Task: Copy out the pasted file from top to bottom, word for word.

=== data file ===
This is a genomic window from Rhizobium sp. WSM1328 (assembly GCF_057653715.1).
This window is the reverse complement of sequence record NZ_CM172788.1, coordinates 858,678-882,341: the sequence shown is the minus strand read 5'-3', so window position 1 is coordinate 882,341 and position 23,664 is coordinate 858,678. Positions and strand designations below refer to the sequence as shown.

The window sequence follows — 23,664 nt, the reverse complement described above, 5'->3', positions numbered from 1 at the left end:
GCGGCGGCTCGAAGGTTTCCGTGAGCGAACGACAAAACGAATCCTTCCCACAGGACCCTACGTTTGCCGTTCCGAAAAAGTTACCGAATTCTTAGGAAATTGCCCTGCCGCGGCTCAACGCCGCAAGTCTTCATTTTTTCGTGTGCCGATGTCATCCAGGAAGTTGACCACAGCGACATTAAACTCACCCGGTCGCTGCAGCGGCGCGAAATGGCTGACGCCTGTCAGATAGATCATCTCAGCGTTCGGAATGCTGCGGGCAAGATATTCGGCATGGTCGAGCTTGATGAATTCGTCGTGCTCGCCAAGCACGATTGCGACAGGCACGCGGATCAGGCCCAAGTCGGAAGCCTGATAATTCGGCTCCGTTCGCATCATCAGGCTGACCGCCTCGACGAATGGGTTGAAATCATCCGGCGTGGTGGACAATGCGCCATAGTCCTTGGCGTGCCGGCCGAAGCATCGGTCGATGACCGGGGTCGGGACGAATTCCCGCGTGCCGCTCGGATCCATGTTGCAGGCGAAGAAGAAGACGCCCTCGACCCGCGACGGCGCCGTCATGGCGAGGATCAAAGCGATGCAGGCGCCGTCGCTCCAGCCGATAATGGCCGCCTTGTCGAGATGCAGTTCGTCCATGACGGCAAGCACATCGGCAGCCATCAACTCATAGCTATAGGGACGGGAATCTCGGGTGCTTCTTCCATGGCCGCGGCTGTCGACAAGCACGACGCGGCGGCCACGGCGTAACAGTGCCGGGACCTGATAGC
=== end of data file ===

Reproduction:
This is a genomic window from Rhizobium sp. WSM1328 (assembly GCF_057653715.1).
This window is the reverse complement of sequence record NZ_CM172788.1, coordinates 858,678-882,341: the sequence shown is the minus strand read 5'-3', so window position 1 is coordinate 882,341 and position 23,664 is coordinate 858,678. Positions and strand designations below refer to the sequence as shown.

The window sequence follows — 23,664 nt, the reverse complement described above, 5'->3', positions numbered from 1 at the left end:
GCGGCGGCTCGAAGGTTTCCGTGAGCGAACGACAAAACGAATCCTTCCCACAGGACCCTACGTTTGCCGTTCCGAAAAAGTTACCGAATTCTTAGGAAATTGCCCTGCCGCGGCTCAACGCCGCAAGTCTTCATTTTTTCGTGTGCCGATGTCATCCAGGAAGTTGACCACAGCGACATTAAACTCACCCGGTCGCTGCAGCGGCGCGAAATGGCTGACGCCTGTCAGATAGATCATCTCAGCGTTCGGAATGCTGCGGGCAAGATATTCGGCATGGTCGAGCTTGATGAATTCGTCGTGCTCGCCAAGCACGATTGCGACAGGCACGCGGATCAGGCCCAAGTCGGAAGCCTGATAATTCGGCTCCGTTCGCATCATCAGGCTGACCGCCTCGACGAATGGGTTGAAATCATCCGGCGTGGTGGACAATGCGCCATAGTCCTTGGCGTGCCGGCCGAAGCATCGGTCGATGACCGGGGTCGGGACGAATTCCCGCGTGCCGCTCGGATCCATGTTGCAGGCGAAGAAGAAGACGCCCTCGACCCGCGACGGCGCCGTCATGGCGAGGATCAAAGCGATGCAGGCGCCGTCGCTCCAGCCGATAATGGCCGCCTTGTCGAGATGCAGTTCGTCCATGACGGCAAGCACATCGGCAGCCATCAACTCATAGCTATAGGGACGGGAATCTCGGGTGCTTCTTCCATGGCCGCGGCTGTCGACAAGCACGACGCGGCGGCCACGGCGTAACAGTGCCGGGACCTGATAGC